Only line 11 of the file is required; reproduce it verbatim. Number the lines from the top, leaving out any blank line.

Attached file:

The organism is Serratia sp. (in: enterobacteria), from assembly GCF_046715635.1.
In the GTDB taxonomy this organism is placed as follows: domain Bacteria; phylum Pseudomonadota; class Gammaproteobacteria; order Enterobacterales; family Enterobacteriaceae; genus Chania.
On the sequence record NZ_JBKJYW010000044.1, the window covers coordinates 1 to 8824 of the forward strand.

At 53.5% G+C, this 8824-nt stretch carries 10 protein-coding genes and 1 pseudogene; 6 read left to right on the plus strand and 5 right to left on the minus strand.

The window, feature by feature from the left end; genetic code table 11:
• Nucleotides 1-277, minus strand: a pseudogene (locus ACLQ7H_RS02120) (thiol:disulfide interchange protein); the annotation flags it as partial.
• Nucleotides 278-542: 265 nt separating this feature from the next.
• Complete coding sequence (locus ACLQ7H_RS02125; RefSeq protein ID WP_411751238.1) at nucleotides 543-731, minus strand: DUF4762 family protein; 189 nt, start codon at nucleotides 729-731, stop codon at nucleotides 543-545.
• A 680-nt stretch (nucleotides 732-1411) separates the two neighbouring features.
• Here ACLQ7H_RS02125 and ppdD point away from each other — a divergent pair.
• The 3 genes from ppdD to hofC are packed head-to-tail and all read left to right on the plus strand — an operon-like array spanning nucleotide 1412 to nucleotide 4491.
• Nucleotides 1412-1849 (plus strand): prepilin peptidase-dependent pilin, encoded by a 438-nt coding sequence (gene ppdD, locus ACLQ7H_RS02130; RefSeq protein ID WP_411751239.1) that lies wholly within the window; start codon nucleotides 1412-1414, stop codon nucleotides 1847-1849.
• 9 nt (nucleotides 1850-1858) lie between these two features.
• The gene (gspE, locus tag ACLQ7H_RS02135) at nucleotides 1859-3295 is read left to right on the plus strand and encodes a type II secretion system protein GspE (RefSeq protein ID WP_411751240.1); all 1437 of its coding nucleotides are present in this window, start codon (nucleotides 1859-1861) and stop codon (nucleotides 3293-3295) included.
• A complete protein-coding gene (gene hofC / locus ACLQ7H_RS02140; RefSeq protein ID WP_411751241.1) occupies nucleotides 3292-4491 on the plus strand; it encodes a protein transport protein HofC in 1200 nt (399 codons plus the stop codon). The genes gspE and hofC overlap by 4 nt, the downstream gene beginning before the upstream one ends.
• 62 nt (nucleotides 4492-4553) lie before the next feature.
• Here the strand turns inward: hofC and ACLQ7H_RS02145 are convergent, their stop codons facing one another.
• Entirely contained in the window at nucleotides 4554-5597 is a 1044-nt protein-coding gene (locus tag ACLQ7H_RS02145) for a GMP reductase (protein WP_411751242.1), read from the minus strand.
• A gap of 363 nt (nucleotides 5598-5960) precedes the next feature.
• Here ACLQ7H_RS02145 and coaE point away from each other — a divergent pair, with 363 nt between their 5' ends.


• The 3 genes from ppdD to hofC are packed head-to-tail and all read left to right on the plus strand — an operon-like array spanning nucleotide 1412 to nucleotide 4491.